…that the Kardashians have entered the building – or more accurately – the city of Dallas. Hold on to your hats, folks. We now have ourselves a couple of genuine Hollywood “celebrities” in our midst, and they are taking the metroplex by storm. Screw substantive news, or anything else that might enlighten or educate our feeble minds. We are now to be subjected to a chronology of every breath they take, every move they make, every vow they break…
****Warning – Pet Peeve of the week****
…that with the New Year, my gym has been inundated by folks who have vowed to get in shape. That’s great. Awesome, even. I applaud anyone out there willing to get fit the old-fashioned way – by sweating. What I don’t applaud are the newbies with no manners. I realize that there are those among us who believe their time more valuable; that waiting their turn is a foreign concept. However, I will not be cowed by the intimidation tactics of others. I will be done with my reps when I’m done. Not before. Staring at me will not make me move on. Asking me how many reps I have left will only motivate me to do more, at a slower pace. I can’t wait until February. By then, they will have either learned a little gym etiquette or fallen off of the fitness wagon. I hope, or else I might need to find myself a good criminal lawyer.
…and last but not least – this week’s awww moment is brought to you by this prehensile tailed porcupine. Look at that face. Don’t you just wanna hug him?
Nutritional health is something very near and dear to my heart. As anyone who knows me can attest, I am very particular about what I deem worthy of ingestion. I can give you a ballpark estimate of the caloric content of just about anything – within reason, of course. I wasn’t always this way. I used to feast unabashedly on anything and everything that caught my fancy. Of course, one cannot overindulged for any length of time without suffering devastating consequences. It’s that whole cause and effect thing. It will bite you in the ass every time. It certainly bit me in the ass. Hard. At my heaviest, I tipped the scales at 170 lbs. That may not seem like much to some, but put that much weight on my frame and, well, let’s just agree that it wasn’t necessarily my most attractive moment. I’ve talked about my awakening before and the journey to meet my weight loss goals. It wasn’t easy. It took discipline, committment, lots of exercise, and constant calorie counting. This may sound burdensome, but after a while the counting became second nature and part of my everyday life. A true lifestyle change. My new normal.
Losing the weight, however, was just one step in the journey. The moment of truth would come in maintaining it. It is something I am still doing and will until I take my last breath. Hopefully, I’ve staved off the end by a few years with my due diligence. Or maybe it will all be in vain. There is always the possibility that I will get hit by a bus crossing the street, but the way I choose to look at it is like this: I will not have to worry about looking fat on the medical examiner’s table when he’s cutting open my chest in search of which blunt force trauma did me in. I say that alone is worth the sacrifice.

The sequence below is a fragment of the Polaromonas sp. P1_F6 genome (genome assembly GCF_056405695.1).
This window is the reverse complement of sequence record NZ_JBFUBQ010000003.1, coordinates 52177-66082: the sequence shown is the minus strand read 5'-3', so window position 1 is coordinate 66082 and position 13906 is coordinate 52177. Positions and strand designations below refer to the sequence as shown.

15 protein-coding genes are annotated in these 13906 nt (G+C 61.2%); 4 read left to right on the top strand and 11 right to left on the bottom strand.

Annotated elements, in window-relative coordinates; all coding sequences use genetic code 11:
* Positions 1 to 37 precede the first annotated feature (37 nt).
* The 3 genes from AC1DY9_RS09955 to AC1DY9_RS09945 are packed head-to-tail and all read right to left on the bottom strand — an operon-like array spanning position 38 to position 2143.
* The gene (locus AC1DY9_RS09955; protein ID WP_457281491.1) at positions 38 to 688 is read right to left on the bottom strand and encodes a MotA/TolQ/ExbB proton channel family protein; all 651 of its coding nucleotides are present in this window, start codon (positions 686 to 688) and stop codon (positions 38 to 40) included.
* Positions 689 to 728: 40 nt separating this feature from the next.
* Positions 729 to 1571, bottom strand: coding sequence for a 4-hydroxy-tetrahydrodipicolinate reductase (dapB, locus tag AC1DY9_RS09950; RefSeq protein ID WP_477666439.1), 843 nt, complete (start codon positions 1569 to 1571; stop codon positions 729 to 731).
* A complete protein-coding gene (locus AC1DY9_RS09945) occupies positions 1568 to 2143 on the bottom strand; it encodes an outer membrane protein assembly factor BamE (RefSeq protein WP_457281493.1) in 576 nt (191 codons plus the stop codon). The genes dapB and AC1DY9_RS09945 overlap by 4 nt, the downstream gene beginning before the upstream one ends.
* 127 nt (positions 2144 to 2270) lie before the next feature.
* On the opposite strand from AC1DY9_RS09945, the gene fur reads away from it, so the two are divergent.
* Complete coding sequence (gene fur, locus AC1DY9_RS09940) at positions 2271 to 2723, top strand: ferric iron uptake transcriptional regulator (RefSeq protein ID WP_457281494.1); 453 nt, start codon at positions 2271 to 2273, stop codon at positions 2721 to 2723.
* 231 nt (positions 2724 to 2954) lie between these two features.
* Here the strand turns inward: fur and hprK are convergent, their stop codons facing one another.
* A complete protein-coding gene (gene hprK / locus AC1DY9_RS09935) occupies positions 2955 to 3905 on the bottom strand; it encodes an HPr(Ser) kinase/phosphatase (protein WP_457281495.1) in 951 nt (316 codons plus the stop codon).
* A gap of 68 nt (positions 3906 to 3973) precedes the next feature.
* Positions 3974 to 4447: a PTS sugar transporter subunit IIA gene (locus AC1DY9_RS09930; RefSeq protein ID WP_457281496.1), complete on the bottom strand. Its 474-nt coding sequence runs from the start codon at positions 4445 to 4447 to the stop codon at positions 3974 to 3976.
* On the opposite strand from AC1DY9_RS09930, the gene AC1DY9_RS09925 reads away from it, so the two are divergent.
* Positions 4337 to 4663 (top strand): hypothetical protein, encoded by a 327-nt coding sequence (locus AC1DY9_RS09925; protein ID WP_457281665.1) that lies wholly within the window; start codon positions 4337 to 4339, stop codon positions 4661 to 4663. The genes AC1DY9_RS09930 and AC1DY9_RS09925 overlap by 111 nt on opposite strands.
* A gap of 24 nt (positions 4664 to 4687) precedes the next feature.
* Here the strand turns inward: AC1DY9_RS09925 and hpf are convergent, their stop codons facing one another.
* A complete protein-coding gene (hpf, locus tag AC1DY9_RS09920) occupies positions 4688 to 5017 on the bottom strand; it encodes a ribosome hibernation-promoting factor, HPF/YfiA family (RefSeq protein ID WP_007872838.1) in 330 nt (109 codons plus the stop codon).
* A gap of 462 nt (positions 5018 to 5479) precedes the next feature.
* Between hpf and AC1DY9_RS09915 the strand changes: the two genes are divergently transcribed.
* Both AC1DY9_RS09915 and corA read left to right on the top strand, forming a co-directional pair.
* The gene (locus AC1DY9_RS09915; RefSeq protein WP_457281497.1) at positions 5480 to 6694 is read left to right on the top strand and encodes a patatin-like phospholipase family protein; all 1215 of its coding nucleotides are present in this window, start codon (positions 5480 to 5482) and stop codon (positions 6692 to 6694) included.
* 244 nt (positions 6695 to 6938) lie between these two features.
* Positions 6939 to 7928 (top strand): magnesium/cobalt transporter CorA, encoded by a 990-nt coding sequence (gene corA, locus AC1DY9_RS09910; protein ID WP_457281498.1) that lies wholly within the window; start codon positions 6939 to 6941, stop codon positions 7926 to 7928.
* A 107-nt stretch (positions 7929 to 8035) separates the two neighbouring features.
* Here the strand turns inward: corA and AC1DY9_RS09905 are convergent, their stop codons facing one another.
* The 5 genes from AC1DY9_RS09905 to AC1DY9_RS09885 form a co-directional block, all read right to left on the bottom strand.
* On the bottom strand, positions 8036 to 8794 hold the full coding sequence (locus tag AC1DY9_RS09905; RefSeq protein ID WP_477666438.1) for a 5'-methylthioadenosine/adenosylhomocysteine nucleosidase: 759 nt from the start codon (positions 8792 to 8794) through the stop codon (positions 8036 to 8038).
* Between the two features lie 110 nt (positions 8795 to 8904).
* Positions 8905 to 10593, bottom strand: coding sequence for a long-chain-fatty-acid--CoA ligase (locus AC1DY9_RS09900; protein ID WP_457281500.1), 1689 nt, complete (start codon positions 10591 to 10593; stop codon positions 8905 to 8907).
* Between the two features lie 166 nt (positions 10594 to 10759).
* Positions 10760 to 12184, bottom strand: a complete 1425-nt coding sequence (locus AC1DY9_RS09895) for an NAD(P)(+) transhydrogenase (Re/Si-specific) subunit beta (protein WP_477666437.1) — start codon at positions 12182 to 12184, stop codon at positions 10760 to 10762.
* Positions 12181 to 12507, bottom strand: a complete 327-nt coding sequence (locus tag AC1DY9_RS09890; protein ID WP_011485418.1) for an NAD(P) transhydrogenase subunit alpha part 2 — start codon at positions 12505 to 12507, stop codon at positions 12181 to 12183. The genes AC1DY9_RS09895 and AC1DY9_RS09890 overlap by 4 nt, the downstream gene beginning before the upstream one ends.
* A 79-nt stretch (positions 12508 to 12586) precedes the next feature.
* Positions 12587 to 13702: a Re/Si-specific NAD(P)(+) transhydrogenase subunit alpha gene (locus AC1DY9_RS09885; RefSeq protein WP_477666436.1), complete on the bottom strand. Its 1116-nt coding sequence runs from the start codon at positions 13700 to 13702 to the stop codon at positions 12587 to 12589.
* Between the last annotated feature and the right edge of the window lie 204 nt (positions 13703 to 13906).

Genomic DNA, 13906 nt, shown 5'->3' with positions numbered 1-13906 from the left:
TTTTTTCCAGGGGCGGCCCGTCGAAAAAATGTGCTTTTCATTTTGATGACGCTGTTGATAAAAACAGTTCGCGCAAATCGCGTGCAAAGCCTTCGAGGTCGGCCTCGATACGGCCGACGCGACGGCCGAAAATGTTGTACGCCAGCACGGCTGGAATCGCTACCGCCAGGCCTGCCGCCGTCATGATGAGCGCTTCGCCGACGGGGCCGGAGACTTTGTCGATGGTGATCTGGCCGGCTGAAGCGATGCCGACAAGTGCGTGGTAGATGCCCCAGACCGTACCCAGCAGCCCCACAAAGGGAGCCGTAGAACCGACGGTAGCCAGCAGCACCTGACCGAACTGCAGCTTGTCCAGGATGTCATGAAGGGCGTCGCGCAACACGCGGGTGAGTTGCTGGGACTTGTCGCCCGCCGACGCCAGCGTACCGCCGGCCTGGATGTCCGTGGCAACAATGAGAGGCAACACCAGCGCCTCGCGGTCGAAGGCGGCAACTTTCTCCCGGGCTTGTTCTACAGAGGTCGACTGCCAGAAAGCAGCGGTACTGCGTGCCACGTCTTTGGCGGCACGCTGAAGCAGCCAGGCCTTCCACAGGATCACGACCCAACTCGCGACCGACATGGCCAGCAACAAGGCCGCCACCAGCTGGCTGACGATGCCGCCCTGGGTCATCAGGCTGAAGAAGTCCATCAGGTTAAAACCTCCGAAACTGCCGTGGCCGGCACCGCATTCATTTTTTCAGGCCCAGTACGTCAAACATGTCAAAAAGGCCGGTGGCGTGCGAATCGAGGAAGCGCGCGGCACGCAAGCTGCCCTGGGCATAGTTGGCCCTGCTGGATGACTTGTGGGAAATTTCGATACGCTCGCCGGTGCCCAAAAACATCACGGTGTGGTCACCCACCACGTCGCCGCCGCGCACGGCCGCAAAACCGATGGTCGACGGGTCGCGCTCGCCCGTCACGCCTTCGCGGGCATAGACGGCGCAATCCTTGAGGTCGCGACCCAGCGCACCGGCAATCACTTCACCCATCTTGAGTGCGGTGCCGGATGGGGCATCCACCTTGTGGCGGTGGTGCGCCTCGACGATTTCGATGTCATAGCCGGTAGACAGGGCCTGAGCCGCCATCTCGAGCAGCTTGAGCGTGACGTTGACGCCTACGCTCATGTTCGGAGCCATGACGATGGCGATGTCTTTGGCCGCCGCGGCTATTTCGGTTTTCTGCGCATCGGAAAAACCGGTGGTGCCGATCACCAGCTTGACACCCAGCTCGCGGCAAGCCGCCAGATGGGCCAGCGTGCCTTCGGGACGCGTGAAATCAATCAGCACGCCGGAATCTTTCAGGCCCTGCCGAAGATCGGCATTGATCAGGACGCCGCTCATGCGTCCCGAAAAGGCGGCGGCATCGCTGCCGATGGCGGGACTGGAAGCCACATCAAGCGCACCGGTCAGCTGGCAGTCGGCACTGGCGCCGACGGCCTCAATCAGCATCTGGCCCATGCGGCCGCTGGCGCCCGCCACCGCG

This bit of rambling nonsense brings to me to what prodded me into writing this blog entry instead of working on the next Man vs. Beast offering that my husband would rather be reading right now. I am on the campus of a community college twice a week. I come early in order to enjoy a bit of quiet time and finish up any straggling assignments I may have or work on some of my other writing endeavors. Unfortunately, all this exertion of brain power makes me hungry. Sometimes, I have the forethought to stick a couple of things in my bag to nosh on, as I run out the door in the mornings. Sometimes I don’t. Today was one of the days I didn’t. By midmorning my stomach was gnawing at my spine, and I was forced to wander over to the poor excuse for a dining establishment this campus offers.
My husband would say that my disdain for this place is my elitist personality rearing its ugly head. That I am spoiled and am expecting far too much. I would say that I pay good money (cash, paid in full at the beginning of each semester) to attend this school, the least they could do is offer me a decent place to eat with some healthy, nutritional food choices.
How bad could it be, you ask?
Well, I’ll tell you.
My first semester on campus during the lunch time hour was last fall. I naively went in search of a turkey sandwich. I like my turkey sandwich – and every other sandwich, for that matter – simple. Meat, wheat bread, a little lettuce, a tomato or two. No condiments, no added fuss. Easy peasy. I gave my order to the unpleasant lady manning the counter and was horrified by what happened next. She plopped some mystery meat down on a greasy griddle, slathered two pieces of white bread with an equally mystifying oil substance, and then promptly slapped them down on the griddle next to the meat. This was the conversation that followed:
“What are you doing?” I asked.
“You ordered a turkey sandwich. This is a turkey sandwich,” she said giving me a look I can only describe as demonic.
“No it isn’t. I just want a plain turkey sandwich.”
“You know, a sandwich. I don’t want anything grilled.”